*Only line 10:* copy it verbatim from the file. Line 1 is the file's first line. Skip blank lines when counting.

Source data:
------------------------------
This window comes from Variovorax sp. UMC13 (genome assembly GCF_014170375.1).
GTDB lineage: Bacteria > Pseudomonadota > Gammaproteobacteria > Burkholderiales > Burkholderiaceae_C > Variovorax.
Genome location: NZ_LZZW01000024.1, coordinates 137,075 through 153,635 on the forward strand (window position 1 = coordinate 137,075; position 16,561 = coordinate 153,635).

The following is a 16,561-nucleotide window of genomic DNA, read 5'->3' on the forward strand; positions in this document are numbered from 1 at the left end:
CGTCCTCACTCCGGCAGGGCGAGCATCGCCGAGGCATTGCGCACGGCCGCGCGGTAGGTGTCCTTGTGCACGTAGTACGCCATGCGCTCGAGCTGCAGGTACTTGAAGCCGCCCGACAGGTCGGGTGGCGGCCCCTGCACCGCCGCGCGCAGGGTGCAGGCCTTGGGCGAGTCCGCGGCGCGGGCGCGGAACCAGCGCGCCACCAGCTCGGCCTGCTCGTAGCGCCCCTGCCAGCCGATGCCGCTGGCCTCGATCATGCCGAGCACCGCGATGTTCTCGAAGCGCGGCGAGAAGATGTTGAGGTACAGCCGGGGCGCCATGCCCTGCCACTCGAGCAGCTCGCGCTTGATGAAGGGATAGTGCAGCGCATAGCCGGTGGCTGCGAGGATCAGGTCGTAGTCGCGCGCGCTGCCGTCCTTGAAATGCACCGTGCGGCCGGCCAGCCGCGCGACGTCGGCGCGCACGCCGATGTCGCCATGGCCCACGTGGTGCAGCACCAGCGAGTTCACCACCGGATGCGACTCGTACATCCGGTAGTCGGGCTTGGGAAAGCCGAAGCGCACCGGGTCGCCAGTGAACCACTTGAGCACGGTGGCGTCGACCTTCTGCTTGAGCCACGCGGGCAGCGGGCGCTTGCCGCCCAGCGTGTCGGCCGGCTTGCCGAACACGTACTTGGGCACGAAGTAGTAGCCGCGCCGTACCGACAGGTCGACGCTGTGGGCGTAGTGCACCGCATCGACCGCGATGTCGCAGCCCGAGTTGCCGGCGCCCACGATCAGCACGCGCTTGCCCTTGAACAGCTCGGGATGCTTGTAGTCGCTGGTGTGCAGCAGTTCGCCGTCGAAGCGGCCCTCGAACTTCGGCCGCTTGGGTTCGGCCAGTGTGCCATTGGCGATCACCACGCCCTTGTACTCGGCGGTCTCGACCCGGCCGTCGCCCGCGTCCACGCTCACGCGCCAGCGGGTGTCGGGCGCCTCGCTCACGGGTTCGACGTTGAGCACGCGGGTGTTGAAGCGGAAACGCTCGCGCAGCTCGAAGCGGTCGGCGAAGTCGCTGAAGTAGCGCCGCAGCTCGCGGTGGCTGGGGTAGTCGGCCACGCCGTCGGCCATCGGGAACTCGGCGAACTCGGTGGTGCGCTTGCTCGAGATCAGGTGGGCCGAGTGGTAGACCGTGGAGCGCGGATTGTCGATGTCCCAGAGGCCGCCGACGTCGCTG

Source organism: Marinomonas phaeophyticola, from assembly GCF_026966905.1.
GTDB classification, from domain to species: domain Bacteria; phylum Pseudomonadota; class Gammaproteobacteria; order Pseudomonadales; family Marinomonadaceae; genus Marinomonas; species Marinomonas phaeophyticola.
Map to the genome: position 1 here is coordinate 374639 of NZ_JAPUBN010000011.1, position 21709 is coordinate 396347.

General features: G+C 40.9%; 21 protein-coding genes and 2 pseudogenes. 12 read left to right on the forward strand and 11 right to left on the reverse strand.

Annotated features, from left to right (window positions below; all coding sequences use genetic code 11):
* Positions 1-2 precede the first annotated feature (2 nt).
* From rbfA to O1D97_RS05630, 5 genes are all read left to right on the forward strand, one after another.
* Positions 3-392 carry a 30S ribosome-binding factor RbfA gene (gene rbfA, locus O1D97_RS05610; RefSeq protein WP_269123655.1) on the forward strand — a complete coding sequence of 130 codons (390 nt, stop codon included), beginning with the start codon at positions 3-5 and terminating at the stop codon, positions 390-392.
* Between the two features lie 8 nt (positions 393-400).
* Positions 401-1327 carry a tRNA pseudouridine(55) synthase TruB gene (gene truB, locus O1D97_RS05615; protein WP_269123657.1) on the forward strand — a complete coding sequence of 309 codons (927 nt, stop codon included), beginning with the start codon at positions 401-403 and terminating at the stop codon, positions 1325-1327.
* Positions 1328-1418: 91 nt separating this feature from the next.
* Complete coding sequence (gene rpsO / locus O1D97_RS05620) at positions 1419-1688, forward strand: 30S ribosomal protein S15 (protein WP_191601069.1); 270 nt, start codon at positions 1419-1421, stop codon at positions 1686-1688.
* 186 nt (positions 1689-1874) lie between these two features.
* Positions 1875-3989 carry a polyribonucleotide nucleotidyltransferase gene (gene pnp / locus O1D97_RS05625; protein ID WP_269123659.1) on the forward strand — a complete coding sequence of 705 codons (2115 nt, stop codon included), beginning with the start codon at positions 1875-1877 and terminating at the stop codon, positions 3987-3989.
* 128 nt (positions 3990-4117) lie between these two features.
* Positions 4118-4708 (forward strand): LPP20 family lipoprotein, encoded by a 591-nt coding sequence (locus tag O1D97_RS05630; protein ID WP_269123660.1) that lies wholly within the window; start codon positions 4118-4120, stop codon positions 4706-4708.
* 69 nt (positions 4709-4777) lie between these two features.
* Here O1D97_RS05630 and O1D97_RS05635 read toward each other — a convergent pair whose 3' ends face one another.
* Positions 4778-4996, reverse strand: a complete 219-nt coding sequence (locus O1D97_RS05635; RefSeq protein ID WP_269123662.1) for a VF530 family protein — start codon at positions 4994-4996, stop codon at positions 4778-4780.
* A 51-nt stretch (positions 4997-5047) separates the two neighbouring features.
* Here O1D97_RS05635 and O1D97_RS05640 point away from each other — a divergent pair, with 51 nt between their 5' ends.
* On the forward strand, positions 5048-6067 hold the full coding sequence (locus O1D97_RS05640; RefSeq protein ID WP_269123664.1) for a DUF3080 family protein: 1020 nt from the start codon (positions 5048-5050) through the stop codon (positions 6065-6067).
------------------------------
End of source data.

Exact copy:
Annotated features, from left to right (window positions below; all coding sequences use genetic code 11):